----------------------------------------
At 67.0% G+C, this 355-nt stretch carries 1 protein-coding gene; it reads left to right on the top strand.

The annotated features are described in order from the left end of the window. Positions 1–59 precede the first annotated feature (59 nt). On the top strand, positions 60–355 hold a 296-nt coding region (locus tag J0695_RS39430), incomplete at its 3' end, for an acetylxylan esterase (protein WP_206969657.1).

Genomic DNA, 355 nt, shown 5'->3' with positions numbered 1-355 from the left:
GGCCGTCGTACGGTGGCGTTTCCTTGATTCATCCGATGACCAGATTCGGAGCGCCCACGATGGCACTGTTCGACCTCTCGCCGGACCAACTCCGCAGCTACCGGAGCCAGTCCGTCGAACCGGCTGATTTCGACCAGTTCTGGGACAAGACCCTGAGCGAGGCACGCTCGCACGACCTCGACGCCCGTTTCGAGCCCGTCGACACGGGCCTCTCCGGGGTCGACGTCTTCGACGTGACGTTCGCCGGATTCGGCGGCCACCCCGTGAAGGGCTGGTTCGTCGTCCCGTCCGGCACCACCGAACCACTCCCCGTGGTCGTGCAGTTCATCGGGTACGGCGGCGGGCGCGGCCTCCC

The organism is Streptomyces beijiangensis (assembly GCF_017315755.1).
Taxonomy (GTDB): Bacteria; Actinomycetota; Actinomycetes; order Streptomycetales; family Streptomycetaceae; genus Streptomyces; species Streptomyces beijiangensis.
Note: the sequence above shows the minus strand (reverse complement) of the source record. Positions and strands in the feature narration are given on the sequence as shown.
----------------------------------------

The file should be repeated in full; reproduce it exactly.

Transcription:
At 67.0% G+C, this 355-nt stretch carries 1 protein-coding gene; it reads left to right on the top strand.

The annotated features are described in order from the left end of the window. Positions 1–59 precede the first annotated feature (59 nt). On the top strand, positions 60–355 hold a 296-nt coding region (locus tag J0695_RS39430), incomplete at its 3' end, for an acetylxylan esterase (protein WP_206969657.1).

Genomic DNA, 355 nt, shown 5'->3' with positions numbered 1-355 from the left:
GGCCGTCGTACGGTGGCGTTTCCTTGATTCATCCGATGACCAGATTCGGAGCGCCCACGATGGCACTGTTCGACCTCTCGCCGGACCAACTCCGCAGCTACCGGAGCCAGTCCGTCGAACCGGCTGATTTCGACCAGTTCTGGGACAAGACCCTGAGCGAGGCACGCTCGCACGACCTCGACGCCCGTTTCGAGCCCGTCGACACGGGCCTCTCCGGGGTCGACGTCTTCGACGTGACGTTCGCCGGATTCGGCGGCCACCCCGTGAAGGGCTGGTTCGTCGTCCCGTCCGGCACCACCGAACCACTCCCCGTGGTCGTGCAGTTCATCGGGTACGGCGGCGGGCGCGGCCTCCC

The organism is Streptomyces beijiangensis (assembly GCF_017315755.1).
Taxonomy (GTDB): Bacteria; Actinomycetota; Actinomycetes; order Streptomycetales; family Streptomycetaceae; genus Streptomyces; species Streptomyces beijiangensis.
Note: the sequence above shows the minus strand (reverse complement) of the source record. Positions and strands in the feature narration are given on the sequence as shown.